Will someone kindly tell me where the past 7 days went since my first chemo appointment? Because, last I recall, I was walking into a room full of chemo chairs with my good cancer attitude for what I thought would be a breeze of a couple of hours and next thing you know it's April 10th. And from what I can figure out, there seems to be a bit of a gap of time frame between my chemo room greeting the day of - "Welcome Dee Anne, I'll be your chemo nurse for today" to my new groggy voice and sudden speech impediment of "Hiilllll, whaaat mehciiine canneye taaake noooow?"
Something seems a little fishy, don't you think?
Perhaps I was captured by Oleg, a KGB agent that took me to a shed in the back woods of Tskhinvali, Georgia where I was interrogated for 6 days before being released into the back country without a map. Or maybe, one of the Housewives of the OC slipped me a 'Mickey' in my power juice cocktail after chemo and I passed out until today. Wait, I know, I'm sure my lapse in memory is from the big egg-shaped aliens that took me to their sky vessel for several nights before releasing me back to my earthly bed with a forearm microchip that erased a week's worth of memory.
Whatever the case or ludicrous list of possibilities that are out there, all I know is that since last week's first chemo appointment, my mind and life is one giant blur. And by blur, I mean, I only have snippets of consciousness and recall between April 3, 2012 and April 10, 2012 that occupy my mind and memory. But for sure, I'm positive that both pain and torture were involved during this time frame.
Aside from the usual suspects of side effects of bloody noses, fatigue, nausea, headaches and extreme bone pain, the worst of it came in the middle of the night on day 4. Suddenly, at 1:30 am, and without an ounce of warning, I was awoken by THE.WORST.CASE.OF....you guessed it, Montezuma's Revenge! I'll spare you the wretched details, but let's suffice it to say that 3 hours later, Hil just stuck me in the tub until the Hazmat cleanup was complete and I could safely be tucked away in the guest room for the remainder of the night. Uh huh, humbling.
As for the aftermath that has left me with a gnarly taste in my mouth and throat along with certain words ('breakfast bars') that will be forever banned from any future conversations in.my.life! - I'm now attempting to shift my perspective to matters of importance while living on a diet of jello cups, toast and popsicles.
These days, I continue to find myself desperate to procure happy moments of time that bring me even the most minuscule contrast of light, cheer and peace of mind. Not an easy accomplishment in the face of defeat. Any joyful attempts to repel the pain and misery of the chemo side effects are more than welcomed.
Recently, I've found pleasure with the small things in life like laying in the dark of night with the windows open so that I can hear the rain dropping down on my backyard patio, having Hil open up the window in the guest bedroom in the afternoon so I could smell fresh air, listening to the sounds of the neighbor boys playing in our driveway after school and eavesdropping on their 20 minute convo about their piggy bank accounts and - repeatedly watching the iPhone videos that my sister and brother-in-law sent me of their trip to Vegas. Hours of entertainment for sure.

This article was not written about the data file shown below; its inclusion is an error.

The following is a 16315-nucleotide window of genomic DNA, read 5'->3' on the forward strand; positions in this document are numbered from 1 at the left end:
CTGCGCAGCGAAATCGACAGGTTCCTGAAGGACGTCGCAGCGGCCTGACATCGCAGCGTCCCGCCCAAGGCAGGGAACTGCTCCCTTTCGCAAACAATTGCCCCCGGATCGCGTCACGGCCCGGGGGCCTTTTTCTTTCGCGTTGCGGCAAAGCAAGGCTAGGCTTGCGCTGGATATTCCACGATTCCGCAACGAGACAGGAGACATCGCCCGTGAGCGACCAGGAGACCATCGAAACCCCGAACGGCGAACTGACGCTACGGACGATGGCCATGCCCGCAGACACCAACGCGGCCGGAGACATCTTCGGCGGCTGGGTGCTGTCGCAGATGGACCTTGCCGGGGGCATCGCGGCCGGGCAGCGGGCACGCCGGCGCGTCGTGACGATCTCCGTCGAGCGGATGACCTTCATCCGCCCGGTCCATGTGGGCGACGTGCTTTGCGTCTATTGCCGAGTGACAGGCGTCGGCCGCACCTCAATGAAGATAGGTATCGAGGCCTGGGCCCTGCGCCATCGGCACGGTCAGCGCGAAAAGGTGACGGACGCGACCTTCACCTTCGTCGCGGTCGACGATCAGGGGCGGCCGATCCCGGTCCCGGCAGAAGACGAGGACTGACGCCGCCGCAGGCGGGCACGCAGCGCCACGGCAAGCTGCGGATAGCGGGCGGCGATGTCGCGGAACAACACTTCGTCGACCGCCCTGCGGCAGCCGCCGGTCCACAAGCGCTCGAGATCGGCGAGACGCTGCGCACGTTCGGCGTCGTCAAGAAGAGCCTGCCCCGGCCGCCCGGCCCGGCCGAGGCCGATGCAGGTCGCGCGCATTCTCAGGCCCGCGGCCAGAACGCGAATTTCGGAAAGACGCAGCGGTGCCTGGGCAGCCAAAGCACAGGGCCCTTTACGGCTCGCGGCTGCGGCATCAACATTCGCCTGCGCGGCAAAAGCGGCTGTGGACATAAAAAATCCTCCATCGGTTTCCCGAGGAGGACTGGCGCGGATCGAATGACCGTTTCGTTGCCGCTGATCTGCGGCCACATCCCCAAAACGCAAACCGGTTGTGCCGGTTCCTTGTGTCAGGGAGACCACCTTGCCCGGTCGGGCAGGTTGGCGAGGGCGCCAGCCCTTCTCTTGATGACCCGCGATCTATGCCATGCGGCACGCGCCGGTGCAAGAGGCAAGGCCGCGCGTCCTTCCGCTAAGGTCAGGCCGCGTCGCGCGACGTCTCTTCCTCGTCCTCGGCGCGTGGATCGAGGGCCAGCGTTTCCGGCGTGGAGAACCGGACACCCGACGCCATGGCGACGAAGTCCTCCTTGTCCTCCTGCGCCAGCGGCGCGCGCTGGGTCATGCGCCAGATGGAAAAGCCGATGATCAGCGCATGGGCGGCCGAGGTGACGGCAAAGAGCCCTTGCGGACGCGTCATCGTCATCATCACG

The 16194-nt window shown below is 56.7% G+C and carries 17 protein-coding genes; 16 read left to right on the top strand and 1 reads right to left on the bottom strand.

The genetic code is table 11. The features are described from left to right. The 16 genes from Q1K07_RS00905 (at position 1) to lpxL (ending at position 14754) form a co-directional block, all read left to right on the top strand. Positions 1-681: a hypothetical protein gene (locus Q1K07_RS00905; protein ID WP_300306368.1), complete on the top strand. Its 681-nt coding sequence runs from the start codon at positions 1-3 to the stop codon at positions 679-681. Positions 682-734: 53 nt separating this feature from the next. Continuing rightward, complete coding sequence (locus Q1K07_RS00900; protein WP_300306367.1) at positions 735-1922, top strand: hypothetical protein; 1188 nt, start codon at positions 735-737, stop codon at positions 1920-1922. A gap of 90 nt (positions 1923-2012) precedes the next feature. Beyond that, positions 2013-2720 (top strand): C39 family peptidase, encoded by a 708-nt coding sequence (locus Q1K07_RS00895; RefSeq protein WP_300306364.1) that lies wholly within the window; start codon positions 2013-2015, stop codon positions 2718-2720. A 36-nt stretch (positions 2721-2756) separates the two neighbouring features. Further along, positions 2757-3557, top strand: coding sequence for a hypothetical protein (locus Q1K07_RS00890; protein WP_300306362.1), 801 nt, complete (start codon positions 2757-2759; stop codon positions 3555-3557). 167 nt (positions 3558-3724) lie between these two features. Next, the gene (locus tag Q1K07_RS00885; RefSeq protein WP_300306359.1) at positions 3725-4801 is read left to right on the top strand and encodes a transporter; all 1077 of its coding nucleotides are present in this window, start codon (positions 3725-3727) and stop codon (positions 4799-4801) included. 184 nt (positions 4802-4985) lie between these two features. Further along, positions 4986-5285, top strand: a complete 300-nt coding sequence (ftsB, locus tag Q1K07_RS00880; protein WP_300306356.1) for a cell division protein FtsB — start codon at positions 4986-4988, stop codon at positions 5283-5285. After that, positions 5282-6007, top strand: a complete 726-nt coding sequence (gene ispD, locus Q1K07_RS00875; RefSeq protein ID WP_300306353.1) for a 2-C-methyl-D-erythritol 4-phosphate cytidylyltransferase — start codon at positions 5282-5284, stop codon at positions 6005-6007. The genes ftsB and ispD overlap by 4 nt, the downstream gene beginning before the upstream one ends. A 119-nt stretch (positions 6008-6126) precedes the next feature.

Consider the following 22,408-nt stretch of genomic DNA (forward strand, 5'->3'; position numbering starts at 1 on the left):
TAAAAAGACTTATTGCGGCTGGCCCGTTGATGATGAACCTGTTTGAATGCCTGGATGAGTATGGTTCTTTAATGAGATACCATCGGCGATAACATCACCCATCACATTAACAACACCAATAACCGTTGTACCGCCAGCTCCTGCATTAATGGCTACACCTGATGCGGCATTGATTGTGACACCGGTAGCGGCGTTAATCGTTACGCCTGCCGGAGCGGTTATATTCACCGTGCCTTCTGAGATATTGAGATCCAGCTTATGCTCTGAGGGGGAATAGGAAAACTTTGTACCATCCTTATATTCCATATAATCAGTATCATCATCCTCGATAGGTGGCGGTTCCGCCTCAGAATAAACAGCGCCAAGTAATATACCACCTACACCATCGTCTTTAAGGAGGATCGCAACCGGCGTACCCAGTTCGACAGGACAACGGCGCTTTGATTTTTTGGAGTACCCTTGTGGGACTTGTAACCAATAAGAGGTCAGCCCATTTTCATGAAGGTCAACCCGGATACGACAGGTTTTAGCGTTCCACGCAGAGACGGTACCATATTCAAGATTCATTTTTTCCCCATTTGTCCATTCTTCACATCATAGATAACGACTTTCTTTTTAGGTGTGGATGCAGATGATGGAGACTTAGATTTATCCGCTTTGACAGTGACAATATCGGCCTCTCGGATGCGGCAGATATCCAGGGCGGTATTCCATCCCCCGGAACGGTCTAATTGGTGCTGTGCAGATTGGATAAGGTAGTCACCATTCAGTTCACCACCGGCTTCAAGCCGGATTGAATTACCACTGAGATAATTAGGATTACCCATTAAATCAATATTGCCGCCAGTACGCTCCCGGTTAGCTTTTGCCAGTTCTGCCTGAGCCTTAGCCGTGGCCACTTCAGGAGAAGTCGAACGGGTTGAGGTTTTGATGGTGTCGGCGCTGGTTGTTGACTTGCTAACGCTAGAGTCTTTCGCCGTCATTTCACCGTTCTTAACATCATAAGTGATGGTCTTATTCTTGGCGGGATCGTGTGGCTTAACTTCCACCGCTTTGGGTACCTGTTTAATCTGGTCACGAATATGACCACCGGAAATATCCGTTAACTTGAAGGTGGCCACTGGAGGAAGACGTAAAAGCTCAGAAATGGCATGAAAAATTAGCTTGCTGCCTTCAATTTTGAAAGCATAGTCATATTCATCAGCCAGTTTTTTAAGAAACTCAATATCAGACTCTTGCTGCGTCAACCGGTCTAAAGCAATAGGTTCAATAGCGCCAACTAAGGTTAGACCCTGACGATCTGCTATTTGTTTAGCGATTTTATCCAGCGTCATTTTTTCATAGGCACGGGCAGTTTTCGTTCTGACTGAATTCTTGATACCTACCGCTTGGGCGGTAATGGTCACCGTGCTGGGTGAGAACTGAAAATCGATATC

On Easter, I found extreme delight in going outside and sitting in the chair that Hil put on our front porch so that I could watch our friends and neighbor’s kids go on their annual egg hunt. And as usual these days, a sweet moment presented itself when my little 5 year old pal next door was so proud to show me his half eaten chocolate egg full of peanut butter along with 2 quarters in his easter basket.
These, my friends, are the moments to be had in life. Some might say sad, untimely and burdensome, but I say lessons to be learned and time well spent.
Lastly, but most prominent in my mind, is what I have deduced thus far - chemo is indeed a harsh and humbling experience at best. And, without question, I have THE most amazing caregiver on planet earth.
For these reasons today, I say that I am beyond blessed with goodness.
Thank you Dr. Wayne Dyer for teaching me how to be flexible, to not always be in control, for helping me to allow and let life flow, for letting go, and letting God. Thank you for helping me understand that there will be magic in my life that will allow good things to come my way. Thank you for helping me to understand that I have everything I need to move forward and to gently lean into this next phase of breast cancer. Thank you for helping me know that I will not die because I still have music in me.
Chinese Herbs to help my body accept the chemo & aid my system in letting the chemo do it's thing.
A daily immune-building green drink juice which, is chock-full of vitamins, minerals and nutrients from all of the kale, spinach, carrots and yummy fruit.
The last 'sushi supper' to which I must now say Sayonara to for the next year - Doctor's orders ("No raw fish!"). But, it was at least a fun night of sashimi, a dynamite roll and my fave 'Tony Hand Cut' - delish!
A chiropractic adjustment from my wonderful chiropractor Dr. Michael Peck in Ventura!
My green (a healing color) chemo binder to take with me each time to show the nursing staff and Doc my daily temp, side effects, etc. Some may say OCD, I say - let's make this whole thing flow as easily as possible.